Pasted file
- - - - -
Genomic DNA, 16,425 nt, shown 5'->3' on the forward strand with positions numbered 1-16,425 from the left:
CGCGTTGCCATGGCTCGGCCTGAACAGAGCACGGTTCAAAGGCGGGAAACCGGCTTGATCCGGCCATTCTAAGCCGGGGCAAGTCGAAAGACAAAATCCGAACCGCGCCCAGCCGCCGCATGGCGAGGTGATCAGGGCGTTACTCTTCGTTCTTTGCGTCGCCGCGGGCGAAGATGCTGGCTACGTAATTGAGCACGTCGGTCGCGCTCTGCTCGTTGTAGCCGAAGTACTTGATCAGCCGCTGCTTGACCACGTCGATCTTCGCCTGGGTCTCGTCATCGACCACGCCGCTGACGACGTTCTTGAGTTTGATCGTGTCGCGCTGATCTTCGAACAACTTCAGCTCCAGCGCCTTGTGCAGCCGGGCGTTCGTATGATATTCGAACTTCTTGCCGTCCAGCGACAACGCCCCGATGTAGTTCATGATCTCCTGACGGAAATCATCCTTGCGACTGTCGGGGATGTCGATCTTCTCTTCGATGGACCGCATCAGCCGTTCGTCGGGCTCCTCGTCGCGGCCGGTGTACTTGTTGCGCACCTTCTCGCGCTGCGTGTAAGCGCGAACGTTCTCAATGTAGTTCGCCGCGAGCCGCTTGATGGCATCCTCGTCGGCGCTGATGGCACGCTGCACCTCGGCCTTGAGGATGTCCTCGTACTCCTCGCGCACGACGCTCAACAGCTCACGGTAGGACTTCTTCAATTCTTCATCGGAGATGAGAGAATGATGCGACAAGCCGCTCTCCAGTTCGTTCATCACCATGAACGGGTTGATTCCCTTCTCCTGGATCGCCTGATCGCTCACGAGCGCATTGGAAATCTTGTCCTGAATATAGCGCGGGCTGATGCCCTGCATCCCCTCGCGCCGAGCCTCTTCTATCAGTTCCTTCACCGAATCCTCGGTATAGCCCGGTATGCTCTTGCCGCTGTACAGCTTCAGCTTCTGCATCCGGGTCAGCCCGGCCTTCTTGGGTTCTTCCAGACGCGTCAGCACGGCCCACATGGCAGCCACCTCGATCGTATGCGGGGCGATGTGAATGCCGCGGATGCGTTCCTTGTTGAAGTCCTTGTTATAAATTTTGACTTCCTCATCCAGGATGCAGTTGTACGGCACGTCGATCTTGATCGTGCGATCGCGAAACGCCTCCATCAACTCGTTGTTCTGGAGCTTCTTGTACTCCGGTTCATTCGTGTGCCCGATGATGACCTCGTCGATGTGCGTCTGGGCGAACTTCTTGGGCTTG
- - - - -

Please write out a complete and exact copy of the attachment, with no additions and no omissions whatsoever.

Genomic DNA, 16,425 nt, shown 5'->3' on the forward strand with positions numbered 1-16,425 from the left:
CGCGTTGCCATGGCTCGGCCTGAACAGAGCACGGTTCAAAGGCGGGAAACCGGCTTGATCCGGCCATTCTAAGCCGGGGCAAGTCGAAAGACAAAATCCGAACCGCGCCCAGCCGCCGCATGGCGAGGTGATCAGGGCGTTACTCTTCGTTCTTTGCGTCGCCGCGGGCGAAGATGCTGGCTACGTAATTGAGCACGTCGGTCGCGCTCTGCTCGTTGTAGCCGAAGTACTTGATCAGCCGCTGCTTGACCACGTCGATCTTCGCCTGGGTCTCGTCATCGACCACGCCGCTGACGACGTTCTTGAGTTTGATCGTGTCGCGCTGATCTTCGAACAACTTCAGCTCCAGCGCCTTGTGCAGCCGGGCGTTCGTATGATATTCGAACTTCTTGCCGTCCAGCGACAACGCCCCGATGTAGTTCATGATCTCCTGACGGAAATCATCCTTGCGACTGTCGGGGATGTCGATCTTCTCTTCGATGGACCGCATCAGCCGTTCGTCGGGCTCCTCGTCGCGGCCGGTGTACTTGTTGCGCACCTTCTCGCGCTGCGTGTAAGCGCGAACGTTCTCAATGTAGTTCGCCGCGAGCCGCTTGATGGCATCCTCGTCGGCGCTGATGGCACGCTGCACCTCGGCCTTGAGGATGTCCTCGTACTCCTCGCGCACGACGCTCAACAGCTCACGGTAGGACTTCTTCAATTCTTCATCGGAGATGAGAGAATGATGCGACAAGCCGCTCTCCAGTTCGTTCATCACCATGAACGGGTTGATTCCCTTCTCCTGGATCGCCTGATCGCTCACGAGCGCATTGGAAATCTTGTCCTGAATATAGCGCGGGCTGATGCCCTGCATCCCCTCGCGCCGAGCCTCTTCTATCAGTTCCTTCACCGAATCCTCGGTATAGCCCGGTATGCTCTTGCCGCTGTACAGCTTCAGCTTCTGCATCCGGGTCAGCCCGGCCTTCTTGGGTTCTTCCAGACGCGTCAGCACGGCCCACATGGCAGCCACCTCGATCGTATGCGGGGCGATGTGAATGCCGCGGATGCGTTCCTTGTTGAAGTCCTTGTTATAAATTTTGACTTCCTCATCCAGGATGCAGTTGTACGGCACGTCGATCTTGATCGTGCGATCGCGAAACGCCTCCATCAACTCGTTGTTCTGGAGCTTCTTGTACTCCGGTTCATTCGTGTGCCCGATGATGACCTCGTCGATGTGCGTCTGGGCGAACTTCTTGGGCTTG